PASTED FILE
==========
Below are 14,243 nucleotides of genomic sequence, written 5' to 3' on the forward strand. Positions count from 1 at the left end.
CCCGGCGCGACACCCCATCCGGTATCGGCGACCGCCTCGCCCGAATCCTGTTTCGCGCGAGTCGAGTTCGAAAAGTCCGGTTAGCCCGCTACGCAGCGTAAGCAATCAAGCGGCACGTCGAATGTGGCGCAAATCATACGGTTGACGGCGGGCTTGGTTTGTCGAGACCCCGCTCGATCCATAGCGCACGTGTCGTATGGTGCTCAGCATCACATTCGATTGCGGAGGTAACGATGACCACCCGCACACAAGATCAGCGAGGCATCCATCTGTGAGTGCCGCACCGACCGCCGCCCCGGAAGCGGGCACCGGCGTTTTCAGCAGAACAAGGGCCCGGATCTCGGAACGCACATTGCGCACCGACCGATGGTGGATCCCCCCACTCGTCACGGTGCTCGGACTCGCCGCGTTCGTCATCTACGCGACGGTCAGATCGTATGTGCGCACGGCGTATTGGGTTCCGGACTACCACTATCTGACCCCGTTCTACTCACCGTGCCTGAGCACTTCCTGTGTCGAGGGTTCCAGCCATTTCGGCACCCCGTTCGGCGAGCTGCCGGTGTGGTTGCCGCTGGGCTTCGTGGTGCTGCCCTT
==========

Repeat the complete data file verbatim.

Below are 14,243 nucleotides of genomic sequence, written 5' to 3' on the forward strand. Positions count from 1 at the left end.
CCCGGCGCGACACCCCATCCGGTATCGGCGACCGCCTCGCCCGAATCCTGTTTCGCGCGAGTCGAGTTCGAAAAGTCCGGTTAGCCCGCTACGCAGCGTAAGCAATCAAGCGGCACGTCGAATGTGGCGCAAATCATACGGTTGACGGCGGGCTTGGTTTGTCGAGACCCCGCTCGATCCATAGCGCACGTGTCGTATGGTGCTCAGCATCACATTCGATTGCGGAGGTAACGATGACCACCCGCACACAAGATCAGCGAGGCATCCATCTGTGAGTGCCGCACCGACCGCCGCCCCGGAAGCGGGCACCGGCGTTTTCAGCAGAACAAGGGCCCGGATCTCGGAACGCACATTGCGCACCGACCGATGGTGGATCCCCCCACTCGTCACGGTGCTCGGACTCGCCGCGTTCGTCATCTACGCGACGGTCAGATCGTATGTGCGCACGGCGTATTGGGTTCCGGACTACCACTATCTGACCCCGTTCTACTCACCGTGCCTGAGCACTTCCTGTGTCGAGGGTTCCAGCCATTTCGGCACCCCGTTCGGCGAGCTGCCGGTGTGGTTGCCGCTGGGCTTCGTGGTGCTGCCCTT